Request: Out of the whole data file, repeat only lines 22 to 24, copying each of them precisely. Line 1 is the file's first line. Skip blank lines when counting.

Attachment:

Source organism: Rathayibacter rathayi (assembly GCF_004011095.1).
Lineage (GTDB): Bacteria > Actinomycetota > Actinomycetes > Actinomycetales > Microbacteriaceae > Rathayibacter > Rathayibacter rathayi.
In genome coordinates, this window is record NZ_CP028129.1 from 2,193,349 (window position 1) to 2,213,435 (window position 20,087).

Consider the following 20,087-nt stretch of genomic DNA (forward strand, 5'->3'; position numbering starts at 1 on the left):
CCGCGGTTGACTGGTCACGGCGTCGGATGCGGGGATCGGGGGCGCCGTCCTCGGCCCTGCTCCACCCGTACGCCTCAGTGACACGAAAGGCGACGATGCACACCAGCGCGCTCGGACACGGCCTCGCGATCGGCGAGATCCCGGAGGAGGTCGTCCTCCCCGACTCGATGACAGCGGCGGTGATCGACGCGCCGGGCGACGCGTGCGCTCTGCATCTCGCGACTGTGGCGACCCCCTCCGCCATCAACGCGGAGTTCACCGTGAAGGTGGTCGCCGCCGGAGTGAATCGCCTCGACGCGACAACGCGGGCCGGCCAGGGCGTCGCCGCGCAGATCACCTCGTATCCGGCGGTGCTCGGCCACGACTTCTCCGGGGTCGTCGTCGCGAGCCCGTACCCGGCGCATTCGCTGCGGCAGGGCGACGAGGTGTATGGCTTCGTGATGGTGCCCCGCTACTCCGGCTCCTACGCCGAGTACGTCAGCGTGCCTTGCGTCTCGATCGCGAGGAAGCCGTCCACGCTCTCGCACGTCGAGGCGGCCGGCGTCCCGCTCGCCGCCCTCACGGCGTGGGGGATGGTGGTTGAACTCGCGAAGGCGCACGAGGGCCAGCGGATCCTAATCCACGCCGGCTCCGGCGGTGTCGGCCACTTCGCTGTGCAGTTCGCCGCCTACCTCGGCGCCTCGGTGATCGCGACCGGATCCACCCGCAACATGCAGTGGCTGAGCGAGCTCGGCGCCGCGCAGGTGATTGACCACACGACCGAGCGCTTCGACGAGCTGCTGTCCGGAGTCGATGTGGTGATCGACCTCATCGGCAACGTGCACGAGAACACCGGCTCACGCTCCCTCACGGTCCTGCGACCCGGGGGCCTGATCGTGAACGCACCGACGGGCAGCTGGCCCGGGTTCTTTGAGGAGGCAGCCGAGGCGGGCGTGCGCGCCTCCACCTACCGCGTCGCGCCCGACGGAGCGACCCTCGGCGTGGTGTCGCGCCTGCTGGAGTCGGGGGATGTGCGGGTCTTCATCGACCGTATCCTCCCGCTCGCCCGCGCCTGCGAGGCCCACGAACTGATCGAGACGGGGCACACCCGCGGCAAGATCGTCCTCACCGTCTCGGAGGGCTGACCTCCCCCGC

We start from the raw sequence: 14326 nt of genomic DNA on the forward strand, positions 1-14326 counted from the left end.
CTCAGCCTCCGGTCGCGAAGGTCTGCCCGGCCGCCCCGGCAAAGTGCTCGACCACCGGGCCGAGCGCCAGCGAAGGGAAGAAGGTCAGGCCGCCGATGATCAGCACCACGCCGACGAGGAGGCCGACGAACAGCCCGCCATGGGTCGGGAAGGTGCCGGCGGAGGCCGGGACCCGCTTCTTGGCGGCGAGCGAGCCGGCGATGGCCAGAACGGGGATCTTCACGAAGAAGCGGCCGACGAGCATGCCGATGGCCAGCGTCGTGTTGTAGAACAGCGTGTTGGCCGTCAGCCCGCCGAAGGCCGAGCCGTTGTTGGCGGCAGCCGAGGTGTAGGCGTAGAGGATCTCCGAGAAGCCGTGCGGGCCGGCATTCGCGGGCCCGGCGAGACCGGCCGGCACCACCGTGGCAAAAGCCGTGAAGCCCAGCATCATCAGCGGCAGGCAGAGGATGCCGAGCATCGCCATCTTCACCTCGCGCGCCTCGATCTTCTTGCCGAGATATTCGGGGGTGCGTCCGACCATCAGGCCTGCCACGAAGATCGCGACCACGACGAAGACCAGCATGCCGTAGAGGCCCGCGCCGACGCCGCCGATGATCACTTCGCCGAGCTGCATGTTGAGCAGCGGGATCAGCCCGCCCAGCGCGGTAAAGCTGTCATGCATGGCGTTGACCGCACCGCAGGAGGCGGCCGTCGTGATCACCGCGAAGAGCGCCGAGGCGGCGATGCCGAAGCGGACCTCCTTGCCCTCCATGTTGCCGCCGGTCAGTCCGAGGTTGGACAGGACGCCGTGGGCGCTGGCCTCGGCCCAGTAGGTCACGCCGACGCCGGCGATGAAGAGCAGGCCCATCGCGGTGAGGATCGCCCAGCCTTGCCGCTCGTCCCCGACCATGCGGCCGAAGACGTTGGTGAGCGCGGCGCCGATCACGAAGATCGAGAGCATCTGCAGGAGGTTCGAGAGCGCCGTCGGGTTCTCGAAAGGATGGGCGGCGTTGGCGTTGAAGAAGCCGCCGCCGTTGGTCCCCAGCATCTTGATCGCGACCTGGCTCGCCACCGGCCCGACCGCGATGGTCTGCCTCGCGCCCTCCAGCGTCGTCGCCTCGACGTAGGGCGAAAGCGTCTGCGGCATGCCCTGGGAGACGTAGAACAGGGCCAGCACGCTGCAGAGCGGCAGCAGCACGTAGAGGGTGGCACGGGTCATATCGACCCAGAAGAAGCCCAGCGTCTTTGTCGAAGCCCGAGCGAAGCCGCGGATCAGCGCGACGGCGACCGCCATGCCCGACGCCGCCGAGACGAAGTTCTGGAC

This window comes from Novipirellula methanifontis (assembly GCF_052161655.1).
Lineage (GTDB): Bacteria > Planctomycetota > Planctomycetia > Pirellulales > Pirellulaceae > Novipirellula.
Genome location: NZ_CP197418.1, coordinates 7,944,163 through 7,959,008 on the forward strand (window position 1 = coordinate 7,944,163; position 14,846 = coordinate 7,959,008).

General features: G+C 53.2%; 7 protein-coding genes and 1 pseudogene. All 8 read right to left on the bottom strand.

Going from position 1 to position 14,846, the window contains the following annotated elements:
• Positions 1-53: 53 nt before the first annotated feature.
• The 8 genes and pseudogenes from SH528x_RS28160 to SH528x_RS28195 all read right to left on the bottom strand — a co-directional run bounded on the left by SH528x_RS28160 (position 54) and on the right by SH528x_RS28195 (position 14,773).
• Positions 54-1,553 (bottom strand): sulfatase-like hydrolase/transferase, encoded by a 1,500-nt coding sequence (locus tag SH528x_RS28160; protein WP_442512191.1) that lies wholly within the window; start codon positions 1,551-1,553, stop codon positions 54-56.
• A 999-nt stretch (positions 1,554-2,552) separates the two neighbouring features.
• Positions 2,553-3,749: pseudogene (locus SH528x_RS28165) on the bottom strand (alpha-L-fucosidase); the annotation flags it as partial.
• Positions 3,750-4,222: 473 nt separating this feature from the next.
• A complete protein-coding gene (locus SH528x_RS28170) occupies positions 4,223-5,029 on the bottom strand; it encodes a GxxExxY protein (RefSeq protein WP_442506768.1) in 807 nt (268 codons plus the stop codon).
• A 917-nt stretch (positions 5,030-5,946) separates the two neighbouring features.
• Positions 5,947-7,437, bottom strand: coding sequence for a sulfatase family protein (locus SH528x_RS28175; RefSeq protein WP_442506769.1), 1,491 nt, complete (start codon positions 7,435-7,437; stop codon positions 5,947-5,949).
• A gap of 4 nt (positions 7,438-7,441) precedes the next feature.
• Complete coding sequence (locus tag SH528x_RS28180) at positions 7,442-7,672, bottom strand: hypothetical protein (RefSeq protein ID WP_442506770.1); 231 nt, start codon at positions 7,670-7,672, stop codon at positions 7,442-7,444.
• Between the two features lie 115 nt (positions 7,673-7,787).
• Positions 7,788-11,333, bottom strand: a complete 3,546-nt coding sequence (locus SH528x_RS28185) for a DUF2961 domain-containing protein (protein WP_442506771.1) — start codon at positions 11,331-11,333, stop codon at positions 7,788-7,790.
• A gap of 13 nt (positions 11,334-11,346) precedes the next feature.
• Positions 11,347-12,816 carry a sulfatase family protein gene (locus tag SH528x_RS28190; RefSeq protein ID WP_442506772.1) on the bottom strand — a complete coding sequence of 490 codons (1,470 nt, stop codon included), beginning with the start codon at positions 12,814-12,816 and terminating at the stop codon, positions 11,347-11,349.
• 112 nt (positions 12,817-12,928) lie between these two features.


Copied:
• A gap of 4 nt (positions 7,438-7,441) precedes the next feature.
• Complete coding sequence (locus tag SH528x_RS28180) at positions 7,442-7,672, bottom strand: hypothetical protein (RefSeq protein ID WP_442506770.1); 231 nt, start codon at positions 7,670-7,672, stop codon at positions 7,442-7,444.
• Between the two features lie 115 nt (positions 7,673-7,787).